Foreign secretary Boris Johnson has rubbished the idea that Britain could be on the hook to pay up to €100bn to leave the European Union.
Speaking on the BBC's Today programme this morning, Johnson said there wasn't "any case for paying huge sums of money to the EU as a Brexit bill".
Estimates for what the UK will have to pay in the so-called "Brexit bill" have varied wildly; €100bn is the highest number that has been suggested so far, but some estimates have put the bill at €25bn.
The talks over the bill will centre on how much the UK owes in budgetary payments, and other commitments, such as the pension liabilities of EU officials, and the money the UK was set to pay as financial assistance to other EU states.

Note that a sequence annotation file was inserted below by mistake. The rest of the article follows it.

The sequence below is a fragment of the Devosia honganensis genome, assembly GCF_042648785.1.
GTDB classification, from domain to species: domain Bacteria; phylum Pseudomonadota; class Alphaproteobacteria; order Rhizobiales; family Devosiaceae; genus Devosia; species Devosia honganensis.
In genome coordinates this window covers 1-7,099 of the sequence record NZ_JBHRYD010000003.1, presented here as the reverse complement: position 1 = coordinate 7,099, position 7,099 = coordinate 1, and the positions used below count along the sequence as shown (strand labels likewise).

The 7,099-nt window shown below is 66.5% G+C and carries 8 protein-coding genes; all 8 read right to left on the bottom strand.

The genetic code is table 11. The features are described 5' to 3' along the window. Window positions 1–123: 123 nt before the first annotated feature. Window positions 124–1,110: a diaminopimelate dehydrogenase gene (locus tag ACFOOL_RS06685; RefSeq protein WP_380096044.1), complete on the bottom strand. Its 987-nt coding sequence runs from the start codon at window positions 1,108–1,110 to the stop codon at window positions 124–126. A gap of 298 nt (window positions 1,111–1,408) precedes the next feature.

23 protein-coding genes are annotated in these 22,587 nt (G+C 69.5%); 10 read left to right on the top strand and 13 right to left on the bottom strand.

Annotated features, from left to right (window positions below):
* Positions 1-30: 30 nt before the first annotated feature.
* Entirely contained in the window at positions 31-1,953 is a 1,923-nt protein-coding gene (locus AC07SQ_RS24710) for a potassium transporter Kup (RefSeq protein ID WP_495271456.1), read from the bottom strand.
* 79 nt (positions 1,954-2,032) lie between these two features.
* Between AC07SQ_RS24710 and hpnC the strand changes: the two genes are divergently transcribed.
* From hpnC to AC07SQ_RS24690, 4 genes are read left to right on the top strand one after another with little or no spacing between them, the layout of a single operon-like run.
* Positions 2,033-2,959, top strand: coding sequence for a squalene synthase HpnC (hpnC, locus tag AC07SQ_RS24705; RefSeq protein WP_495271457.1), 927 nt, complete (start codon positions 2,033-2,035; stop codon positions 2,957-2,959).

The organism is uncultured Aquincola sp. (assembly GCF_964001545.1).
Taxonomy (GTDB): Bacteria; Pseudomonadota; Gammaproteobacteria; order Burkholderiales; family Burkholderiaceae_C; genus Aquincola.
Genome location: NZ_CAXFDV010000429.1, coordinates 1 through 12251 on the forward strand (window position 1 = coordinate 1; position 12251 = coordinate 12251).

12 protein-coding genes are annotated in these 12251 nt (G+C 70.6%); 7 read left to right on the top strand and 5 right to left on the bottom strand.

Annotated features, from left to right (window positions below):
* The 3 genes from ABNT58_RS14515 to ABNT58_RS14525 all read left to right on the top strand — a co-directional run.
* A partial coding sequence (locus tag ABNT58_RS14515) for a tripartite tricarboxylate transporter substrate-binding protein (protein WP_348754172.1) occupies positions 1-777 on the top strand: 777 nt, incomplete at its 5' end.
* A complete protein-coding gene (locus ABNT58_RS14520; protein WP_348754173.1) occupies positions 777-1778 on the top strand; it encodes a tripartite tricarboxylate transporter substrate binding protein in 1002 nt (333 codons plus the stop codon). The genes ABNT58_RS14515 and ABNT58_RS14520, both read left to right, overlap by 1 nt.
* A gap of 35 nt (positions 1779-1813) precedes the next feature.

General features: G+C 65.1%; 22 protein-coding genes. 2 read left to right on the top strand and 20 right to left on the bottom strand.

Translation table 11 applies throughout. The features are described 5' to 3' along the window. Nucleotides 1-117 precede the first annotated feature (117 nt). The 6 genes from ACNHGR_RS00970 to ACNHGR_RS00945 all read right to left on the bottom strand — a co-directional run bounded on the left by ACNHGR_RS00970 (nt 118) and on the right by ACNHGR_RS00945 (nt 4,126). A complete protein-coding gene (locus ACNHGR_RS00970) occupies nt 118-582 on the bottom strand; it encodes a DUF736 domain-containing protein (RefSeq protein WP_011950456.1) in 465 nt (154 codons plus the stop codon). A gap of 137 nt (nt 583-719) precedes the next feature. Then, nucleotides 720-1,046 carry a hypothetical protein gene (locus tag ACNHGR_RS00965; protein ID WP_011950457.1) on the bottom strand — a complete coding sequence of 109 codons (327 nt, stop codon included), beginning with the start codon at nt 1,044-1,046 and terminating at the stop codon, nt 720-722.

Read more: David Davis: €100bn Brexit bill? No way Jose
Any shortfall in financial assistance due to Brexit would have to be made up by contributions from the remaining EU27 states, meaning this issue is likely to be particularly fraught when the Brexit bill negotiations kick off later this year.
There will also be arguments over how much the UK is able to claim from the EU. The last payment of the rebate negotiated by Margaret Thatcher, for example, is due to come in after the UK leaves the bloc in 2019, and it is worth between €5bn and €6bn.
Negotiations over Britain's exit are set to start after the General Election, on 19 June.